Between the years 2010 and 2030, the population of elderly Americans is expected to double. The need for healthcare services steadily increases as the population ages. The nursing shortage results from both the demand for additional nursing services for the aging population and factors that affect the supply of nurses. Hospitals will lose experienced nurses to retirement at a point when the demand on the healthcare system will be dramatically increasing. The shortage of RN’s in the US could reach 500,000 by the year 2025. Premature retirement of experienced nurses is a significant contributor to this problem. It becomes imperative that stakeholders create measures to assure the retention of older and experienced nurses in the workforce.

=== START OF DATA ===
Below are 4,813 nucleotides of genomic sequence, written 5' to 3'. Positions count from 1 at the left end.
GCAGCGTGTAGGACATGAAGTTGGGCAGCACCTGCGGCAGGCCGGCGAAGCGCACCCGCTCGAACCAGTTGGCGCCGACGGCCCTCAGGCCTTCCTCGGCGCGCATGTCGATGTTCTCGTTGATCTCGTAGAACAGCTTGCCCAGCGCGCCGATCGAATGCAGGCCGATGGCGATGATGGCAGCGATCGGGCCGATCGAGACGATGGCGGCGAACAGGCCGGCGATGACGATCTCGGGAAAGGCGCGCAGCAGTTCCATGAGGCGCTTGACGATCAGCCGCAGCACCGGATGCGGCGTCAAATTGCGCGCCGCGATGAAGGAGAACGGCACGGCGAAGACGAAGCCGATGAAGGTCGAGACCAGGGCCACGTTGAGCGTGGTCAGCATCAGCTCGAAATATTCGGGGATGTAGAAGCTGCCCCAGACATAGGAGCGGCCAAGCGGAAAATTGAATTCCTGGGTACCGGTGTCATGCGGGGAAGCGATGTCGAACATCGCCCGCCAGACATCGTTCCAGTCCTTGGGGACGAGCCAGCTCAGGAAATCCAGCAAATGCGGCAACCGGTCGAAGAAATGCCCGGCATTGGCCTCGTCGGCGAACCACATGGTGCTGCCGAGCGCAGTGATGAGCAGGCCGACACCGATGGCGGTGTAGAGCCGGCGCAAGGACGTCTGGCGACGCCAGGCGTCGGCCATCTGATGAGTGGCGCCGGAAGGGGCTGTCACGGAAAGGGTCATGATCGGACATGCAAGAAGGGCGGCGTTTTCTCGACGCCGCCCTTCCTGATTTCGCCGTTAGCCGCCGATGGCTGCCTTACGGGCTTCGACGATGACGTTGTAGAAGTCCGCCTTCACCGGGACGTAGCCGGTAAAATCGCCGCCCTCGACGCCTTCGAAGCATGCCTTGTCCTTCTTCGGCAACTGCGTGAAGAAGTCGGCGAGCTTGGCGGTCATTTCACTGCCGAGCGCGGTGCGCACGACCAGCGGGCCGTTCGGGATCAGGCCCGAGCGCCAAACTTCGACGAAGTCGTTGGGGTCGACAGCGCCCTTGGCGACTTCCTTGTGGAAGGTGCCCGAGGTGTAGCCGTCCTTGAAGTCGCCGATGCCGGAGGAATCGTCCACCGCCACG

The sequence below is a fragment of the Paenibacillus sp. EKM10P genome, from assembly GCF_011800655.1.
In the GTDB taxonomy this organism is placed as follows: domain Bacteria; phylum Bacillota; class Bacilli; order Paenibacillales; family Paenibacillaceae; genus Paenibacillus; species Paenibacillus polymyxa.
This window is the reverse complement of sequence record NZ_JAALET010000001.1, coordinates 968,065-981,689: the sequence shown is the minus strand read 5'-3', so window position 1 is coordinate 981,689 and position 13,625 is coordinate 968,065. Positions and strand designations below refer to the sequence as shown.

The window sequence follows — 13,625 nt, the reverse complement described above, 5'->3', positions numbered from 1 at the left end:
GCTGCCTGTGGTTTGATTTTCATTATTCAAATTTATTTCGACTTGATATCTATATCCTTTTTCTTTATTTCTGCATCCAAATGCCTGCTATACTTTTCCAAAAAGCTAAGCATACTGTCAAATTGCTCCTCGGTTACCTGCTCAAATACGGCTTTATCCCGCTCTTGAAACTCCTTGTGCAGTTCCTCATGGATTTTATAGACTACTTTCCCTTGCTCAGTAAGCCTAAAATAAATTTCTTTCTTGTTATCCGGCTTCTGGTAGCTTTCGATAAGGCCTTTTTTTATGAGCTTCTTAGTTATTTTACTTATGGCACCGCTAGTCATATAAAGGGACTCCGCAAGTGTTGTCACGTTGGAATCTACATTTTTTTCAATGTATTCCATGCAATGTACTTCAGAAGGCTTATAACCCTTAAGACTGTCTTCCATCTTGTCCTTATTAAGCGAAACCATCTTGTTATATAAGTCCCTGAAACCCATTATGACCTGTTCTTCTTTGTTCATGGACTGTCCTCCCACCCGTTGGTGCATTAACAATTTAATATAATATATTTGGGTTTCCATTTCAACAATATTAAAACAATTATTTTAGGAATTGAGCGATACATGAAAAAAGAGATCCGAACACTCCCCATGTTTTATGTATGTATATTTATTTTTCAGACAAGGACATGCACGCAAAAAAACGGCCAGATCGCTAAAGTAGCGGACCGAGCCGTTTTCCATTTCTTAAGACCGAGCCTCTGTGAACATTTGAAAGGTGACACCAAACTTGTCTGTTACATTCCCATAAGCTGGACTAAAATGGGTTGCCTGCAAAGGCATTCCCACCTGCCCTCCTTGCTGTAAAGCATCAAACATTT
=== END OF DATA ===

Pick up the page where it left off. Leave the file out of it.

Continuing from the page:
With the imbalance in supply and demand and the inability to lessen the demand, we must look toward bolstering the supply. Experts in the field identify three primary paths toward increasing the number of nurses in the workforce:
- Raising the number of nursing students enrolled in nursing programs and ensuring their matriculation.
- Retaining nurses at all stages of their profession, from new graduates through older nurses.
- Re-engaging nurses in direct care roles who have retired or otherwise left the nursing workforce and/or attract foreign nurses.
This toolkit and facilitators' manual was produced by Pitt County Memorial Hospital in rural eastern North Carolina during its Wisdom at Work project, , with support from the Robert Wood Johnson Foundation. This abbreviated version contains the entire table of contents for the full manual and information on how to acquire it for interested readers.